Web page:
Throughout most of the 1980s and 1990s, despite having two even (0.500) records (8–8 in 1983 and 9–9 in 1992) along with hosting the 1988 Grey Cup, the Riders struggled with losing seasons, poor ownership, mismanagement, and decreased fan support. In 1988, Jo-Anne Polak was named the co-General Manager of the Rough Riders. She became the first woman in CFL history to be appointed to an executive post.[2] The bottom fell out in 1992, when then-owner Bernard Glieberman began making noise about moving the Rough Riders out of Canada, and to the United States. The CFL, obviously, did not take kindly to Glieberman's suggestion, but allowed him to split the Rough Riders apart into a Canadian franchise (which he would sell off, and which would retain the Rough Riders name and history) and an American franchise that Glieberman would own, known as the Shreveport Pirates (this arrangement is similar to the arrangement made by Art Modell and the Cleveland Browns). Neither team played well. In 1995, Ottawa management showed its quality by drafting Derrell Robertson, who had died the previous December.[3][4] Falling attendance ultimately led to the team folding in 1996.

Football fans in Ottawa lived without CFL football for the next five years until 2002, when the city regained a CFL team, this one called the Renegades. Although there was sentiment toward resurrecting the Rough Riders name, the final owner of the previous franchise expected payment for the rights to it; the new franchise declined the request, and went with a 'fresh' name for the new team. Since the suspension of the Renegades for the 2006 season, and the tentative awarding of a new franchise for 2012, owner Jeff Hunt has shown some interest in purchasing the rights to the Rough Riders name.

Seasons

Season W L T PF PA Pts Finish Playoffs
1935 5 4 0 104 98 10 3rd, IRFU Lost in playoffs
1936 3 3 0 49 63 6 2nd, IRFU Lost Grey Cup game
1937 3 3 0 52 46 6 2nd, IRFU Lost IRFU Finals
1938 5 1 0 141 41 10 1st, IRFU Lost IRFU Finals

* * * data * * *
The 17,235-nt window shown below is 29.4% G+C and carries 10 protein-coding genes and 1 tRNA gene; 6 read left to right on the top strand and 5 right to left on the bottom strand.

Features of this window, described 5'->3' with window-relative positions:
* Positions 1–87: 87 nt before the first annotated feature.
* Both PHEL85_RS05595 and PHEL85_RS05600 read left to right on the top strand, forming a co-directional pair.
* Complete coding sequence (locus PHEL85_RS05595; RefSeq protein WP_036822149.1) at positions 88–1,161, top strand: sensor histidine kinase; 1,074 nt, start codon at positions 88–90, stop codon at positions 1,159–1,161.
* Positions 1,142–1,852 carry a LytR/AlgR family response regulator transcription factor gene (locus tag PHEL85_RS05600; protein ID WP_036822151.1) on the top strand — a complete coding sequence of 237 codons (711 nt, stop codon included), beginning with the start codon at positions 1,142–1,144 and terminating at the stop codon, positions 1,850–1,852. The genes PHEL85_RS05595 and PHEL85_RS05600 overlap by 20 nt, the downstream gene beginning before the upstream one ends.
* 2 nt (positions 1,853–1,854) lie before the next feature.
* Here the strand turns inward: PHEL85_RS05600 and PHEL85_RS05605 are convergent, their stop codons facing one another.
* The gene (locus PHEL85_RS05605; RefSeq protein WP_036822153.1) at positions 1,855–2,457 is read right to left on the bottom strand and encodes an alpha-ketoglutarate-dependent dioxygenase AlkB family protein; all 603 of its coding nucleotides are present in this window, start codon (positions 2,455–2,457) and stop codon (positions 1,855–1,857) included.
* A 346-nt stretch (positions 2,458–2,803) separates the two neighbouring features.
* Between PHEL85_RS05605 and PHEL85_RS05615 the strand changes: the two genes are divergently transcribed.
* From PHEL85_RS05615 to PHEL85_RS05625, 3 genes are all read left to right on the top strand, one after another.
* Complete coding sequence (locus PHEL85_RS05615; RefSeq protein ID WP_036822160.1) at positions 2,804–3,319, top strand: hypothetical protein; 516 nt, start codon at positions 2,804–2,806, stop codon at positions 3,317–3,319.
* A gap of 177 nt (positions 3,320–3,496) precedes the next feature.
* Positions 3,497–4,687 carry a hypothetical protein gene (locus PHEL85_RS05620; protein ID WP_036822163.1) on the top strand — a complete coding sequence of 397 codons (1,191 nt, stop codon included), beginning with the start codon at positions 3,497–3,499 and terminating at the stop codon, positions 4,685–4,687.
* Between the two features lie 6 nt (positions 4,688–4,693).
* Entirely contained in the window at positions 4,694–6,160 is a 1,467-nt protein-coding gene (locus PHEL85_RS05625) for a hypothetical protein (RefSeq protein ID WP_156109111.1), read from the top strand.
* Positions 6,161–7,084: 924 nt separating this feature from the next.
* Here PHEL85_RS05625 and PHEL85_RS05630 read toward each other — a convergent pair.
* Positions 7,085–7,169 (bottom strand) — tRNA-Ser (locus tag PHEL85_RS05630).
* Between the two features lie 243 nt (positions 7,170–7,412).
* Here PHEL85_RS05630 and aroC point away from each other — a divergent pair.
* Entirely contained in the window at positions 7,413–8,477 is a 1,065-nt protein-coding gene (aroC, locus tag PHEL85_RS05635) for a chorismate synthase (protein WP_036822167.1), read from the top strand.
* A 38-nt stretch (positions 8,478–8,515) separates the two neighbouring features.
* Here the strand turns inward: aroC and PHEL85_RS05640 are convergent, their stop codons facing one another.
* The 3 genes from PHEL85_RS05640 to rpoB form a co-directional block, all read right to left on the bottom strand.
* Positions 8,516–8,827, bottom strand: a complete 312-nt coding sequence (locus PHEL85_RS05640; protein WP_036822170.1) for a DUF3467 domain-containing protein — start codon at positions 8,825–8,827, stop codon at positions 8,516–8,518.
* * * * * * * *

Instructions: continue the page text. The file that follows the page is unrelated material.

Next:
1939 5 1 0 145 44 10 1st, IRFU Lost Grey Cup game
1940 5 1 0 116 40 10 1st, IRFU Won Grey Cup
1941 5 1 0 72 21 10 1st, IRFU Lost Grey Cup game
1945 5 1 0 105 40 10 1st, IRFU Lost IRFU Finals
1946 6 4 2 175 128 14 3rd, IRFU Missed playoffs
1947 8 4 0 170 103 16 1st, IRFU Lost IRFU Finals
1948 10 2 0 264 130 20 1st, IRFU Lost Grey Cup game
1949 11 1 0 261 170 22 1st, IRFU Lost IRFU Finals
1950 4 7 1 182 231 9 4th, IRFU Missed playoffs
1951 7 5 0 218 197 14 1st, IRFU Won Grey Cup
1952 5 7 0 200 238 10 3rd, IRFU Missed playoffs
1953 7 7 0 266 238 14 3rd, IRFU Missed playoffs
1954 2 12 0 129 337 4 4th, IRFU Missed playoffs
1955 3 9 0 174 337 6 4th, IRFU Missed playoffs
1956 7 7 0 326 359 14 3rd, IRFU Lost IRFU Semi-final
1957 8 6 0 326 237 16 2nd, IRFU Lost IRFU Semi-final
1958 6 8 0 233 243 12 3rd, IRFU Lost Eastern Finals
1959 8 6 0 275 217 16 2nd, IRFU Lost Eastern Finals
1960 9 5 0 400 283 18 2nd, EFC Won Grey Cup
1961 8 6 0 359 285 16 2nd, EFC Lost Eastern Semi-final
1962 6 7 1 339 302 13 2nd, EFC Lost Eastern Semi-final
1963 9 5 0 326 284 18 2nd, EFC Lost Eastern Finals
1964 8 5 1 313 228 17 2nd, EFC Lost Eastern Finals
1965 7 7 0 300 234 14 2nd, EFC Lost Eastern Finals
1966 11 3 0 278 177 22 1st, EFC Lost Grey Cup game
1967 9 4 1 337 209 19 2nd, EFC Lost Eastern Finals
1968 9 3 2 416 271 20 1st, EFC Won Grey Cup
1969 11 3 0 399 298 22 1st, EFC Won Grey Cup
1970 4 10 0 255 279 8 4th, EFC Missed playoffs
1971 6 8 0 291 277 12 3rd, EFC Lost Eastern Semi-final
1972 11 3 0 298 228 22 2nd, EFC Lost Eastern Finals
1973 9 5 0 275 234 18 1st, EFC Won Grey Cup
1974 7 9 0 261 271 14 2nd, EFC Lost Eastern Final
1975 10 5 1 394 280 21 1st, EFC Lost Eastern Final
1976 9 6 1 411 346 19 1st, EFC Won Grey Cup
1977 8 8 0 368 344 16 2nd, EFC Lost Eastern Final
1978 11 5 0 395 261 22 1st, EFC Lost Eastern Final
1979 8 6 2 349 315 18 2nd, EFC Lost Eastern Final
1980 7 9 0 353 393 14 3rd, EFC Lost Eastern Semi-final
1981 5 11 0 306 446 10 2nd, East Lost Grey Cup game
1982 5 11 0 376 462 10 3rd, East Lost East Final
1983 8 8 0 384 424 16 2nd, East Lost East Semi-final
1984 4 12 0 354 507 8 4th, East Missed playoffs
1985 7 9 0 272 404 14 3rd, East Lost East Semi-final
1986 3 14 1 346 415 7 4th, East Missed playoffs
1987 3 15 0 377 598 6 4th, East Missed playoffs
1988 2 16 0 278 618 4 4th, East Missed playoffs
1989 4 14 0 426 630 8 4th, East Missed playoffs
1990 7 11 0 540 602 14 3rd, East Lost East Semi-final
1991 7 11 0 522 577 14 3rd, East Lost East Semi-final
1992 9 9 0 484 439 18 3rd, East Lost East Semi-final
1993 4 14 0 387 517 8 3rd, East Lost East Semi-final
1994 4 14 0 480 647 8 4th, East Lost East Semi-final
1995 3 15 0 348 685 6 8th, North Missed playoffs
1996 3 15 0 352 524 6 4th, East Missed playoffs

Helmets

Players of note

Canadian Football Hall of Famers:

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Other stars

References

  1. ^ NFL 2001 Record and Fact Book, Workman Publishing Co, New York,NY, ISBN 0-7611-2480-2, p.369
  2. ^ Weird Facts about Canadian Football, p.134, Overtime Books, First Printing 2009, ISBN 978-1-897277-26-3
  3. ^ Gustkey, Earl (1995-05-24). "Oh Well, Milwaukee Is Still Supporting Beer and Bowling". Los Angeles Times. http://articles.latimes.com/1995-05-24/sports/sp-5279_1_milwaukee-brewers. Retrieved 2009-08-12.  
  4. ^ "TSN25: Ottawa's Rough Riders, Renegades and Senators". TSN.ca. 2009-08-12. http://www.tsn.ca/tsn25/story/?id=287489. Retrieved 2009-08-12.